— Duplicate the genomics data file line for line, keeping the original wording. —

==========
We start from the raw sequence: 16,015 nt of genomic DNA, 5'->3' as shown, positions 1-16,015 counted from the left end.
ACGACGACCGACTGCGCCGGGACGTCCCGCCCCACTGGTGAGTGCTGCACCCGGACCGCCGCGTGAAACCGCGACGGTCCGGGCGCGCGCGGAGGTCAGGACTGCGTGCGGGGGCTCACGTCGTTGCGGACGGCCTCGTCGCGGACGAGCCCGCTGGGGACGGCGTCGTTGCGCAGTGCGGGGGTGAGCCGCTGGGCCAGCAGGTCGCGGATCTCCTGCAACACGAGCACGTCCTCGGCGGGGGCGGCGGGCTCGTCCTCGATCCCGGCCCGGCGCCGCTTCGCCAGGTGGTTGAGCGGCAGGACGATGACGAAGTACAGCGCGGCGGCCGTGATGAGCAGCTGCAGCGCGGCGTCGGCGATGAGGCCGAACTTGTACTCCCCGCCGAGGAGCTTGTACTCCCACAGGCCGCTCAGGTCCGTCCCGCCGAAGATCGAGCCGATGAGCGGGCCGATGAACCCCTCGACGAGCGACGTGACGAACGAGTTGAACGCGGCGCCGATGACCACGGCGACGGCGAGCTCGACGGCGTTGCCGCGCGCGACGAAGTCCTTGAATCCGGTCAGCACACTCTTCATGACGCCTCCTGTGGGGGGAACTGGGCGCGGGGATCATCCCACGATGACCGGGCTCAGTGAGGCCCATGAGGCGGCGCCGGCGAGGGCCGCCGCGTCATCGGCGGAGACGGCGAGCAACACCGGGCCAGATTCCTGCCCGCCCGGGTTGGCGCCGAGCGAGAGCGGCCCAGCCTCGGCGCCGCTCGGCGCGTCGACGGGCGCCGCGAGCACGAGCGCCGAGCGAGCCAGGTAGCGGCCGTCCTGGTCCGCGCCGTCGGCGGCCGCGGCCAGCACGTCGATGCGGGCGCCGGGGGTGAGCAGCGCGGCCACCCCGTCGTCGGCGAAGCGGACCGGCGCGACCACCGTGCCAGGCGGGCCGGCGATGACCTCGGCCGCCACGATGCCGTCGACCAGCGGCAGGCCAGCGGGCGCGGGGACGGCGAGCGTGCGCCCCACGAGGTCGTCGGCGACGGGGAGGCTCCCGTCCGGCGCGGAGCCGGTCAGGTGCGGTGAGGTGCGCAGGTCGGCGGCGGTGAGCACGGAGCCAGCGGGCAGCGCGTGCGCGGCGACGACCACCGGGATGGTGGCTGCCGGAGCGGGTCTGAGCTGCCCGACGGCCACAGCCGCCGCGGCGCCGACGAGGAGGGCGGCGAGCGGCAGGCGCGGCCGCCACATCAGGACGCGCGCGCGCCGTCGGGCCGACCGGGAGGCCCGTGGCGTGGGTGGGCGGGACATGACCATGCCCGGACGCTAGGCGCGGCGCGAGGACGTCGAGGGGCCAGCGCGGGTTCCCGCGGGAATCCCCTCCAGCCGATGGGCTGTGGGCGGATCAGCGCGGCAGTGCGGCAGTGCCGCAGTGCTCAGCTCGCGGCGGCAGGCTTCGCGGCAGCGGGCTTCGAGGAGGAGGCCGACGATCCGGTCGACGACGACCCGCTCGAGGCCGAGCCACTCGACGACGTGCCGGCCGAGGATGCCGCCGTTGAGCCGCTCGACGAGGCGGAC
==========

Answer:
We start from the raw sequence: 16,015 nt of genomic DNA, 5'->3' as shown, positions 1-16,015 counted from the left end.
ACGACGACCGACTGCGCCGGGACGTCCCGCCCCACTGGTGAGTGCTGCACCCGGACCGCCGCGTGAAACCGCGACGGTCCGGGCGCGCGCGGAGGTCAGGACTGCGTGCGGGGGCTCACGTCGTTGCGGACGGCCTCGTCGCGGACGAGCCCGCTGGGGACGGCGTCGTTGCGCAGTGCGGGGGTGAGCCGCTGGGCCAGCAGGTCGCGGATCTCCTGCAACACGAGCACGTCCTCGGCGGGGGCGGCGGGCTCGTCCTCGATCCCGGCCCGGCGCCGCTTCGCCAGGTGGTTGAGCGGCAGGACGATGACGAAGTACAGCGCGGCGGCCGTGATGAGCAGCTGCAGCGCGGCGTCGGCGATGAGGCCGAACTTGTACTCCCCGCCGAGGAGCTTGTACTCCCACAGGCCGCTCAGGTCCGTCCCGCCGAAGATCGAGCCGATGAGCGGGCCGATGAACCCCTCGACGAGCGACGTGACGAACGAGTTGAACGCGGCGCCGATGACCACGGCGACGGCGAGCTCGACGGCGTTGCCGCGCGCGACGAAGTCCTTGAATCCGGTCAGCACACTCTTCATGACGCCTCCTGTGGGGGGAACTGGGCGCGGGGATCATCCCACGATGACCGGGCTCAGTGAGGCCCATGAGGCGGCGCCGGCGAGGGCCGCCGCGTCATCGGCGGAGACGGCGAGCAACACCGGGCCAGATTCCTGCCCGCCCGGGTTGGCGCCGAGCGAGAGCGGCCCAGCCTCGGCGCCGCTCGGCGCGTCGACGGGCGCCGCGAGCACGAGCGCCGAGCGAGCCAGGTAGCGGCCGTCCTGGTCCGCGCCGTCGGCGGCCGCGGCCAGCACGTCGATGCGGGCGCCGGGGGTGAGCAGCGCGGCCACCCCGTCGTCGGCGAAGCGGACCGGCGCGACCACCGTGCCAGGCGGGCCGGCGATGACCTCGGCCGCCACGATGCCGTCGACCAGCGGCAGGCCAGCGGGCGCGGGGACGGCGAGCGTGCGCCCCACGAGGTCGTCGGCGACGGGGAGGCTCCCGTCCGGCGCGGAGCCGGTCAGGTGCGGTGAGGTGCGCAGGTCGGCGGCGGTGAGCACGGAGCCAGCGGGCAGCGCGTGCGCGGCGACGACCACCGGGATGGTGGCTGCCGGAGCGGGTCTGAGCTGCCCGACGGCCACAGCCGCCGCGGCGCCGACGAGGAGGGCGGCGAGCGGCAGGCGCGGCCGCCACATCAGGACGCGCGCGCGCCGTCGGGCCGACCGGGAGGCCCGTGGCGTGGGTGGGCGGGACATGACCATGCCCGGACGCTAGGCGCGGCGCGAGGACGTCGAGGGGCCAGCGCGGGTTCCCGCGGGAATCCCCTCCAGCCGATGGGCTGTGGGCGGATCAGCGCGGCAGTGCGGCAGTGCCGCAGTGCTCAGCTCGCGGCGGCAGGCTTCGCGGCAGCGGGCTTCGAGGAGGAGGCCGACGATCCGGTCGACGACGACCCGCTCGAGGCCGAGCCACTCGACGACGTGCCGGCCGAGGATGCCGCCGTTGAGCCGCTCGACGAGGCGGAC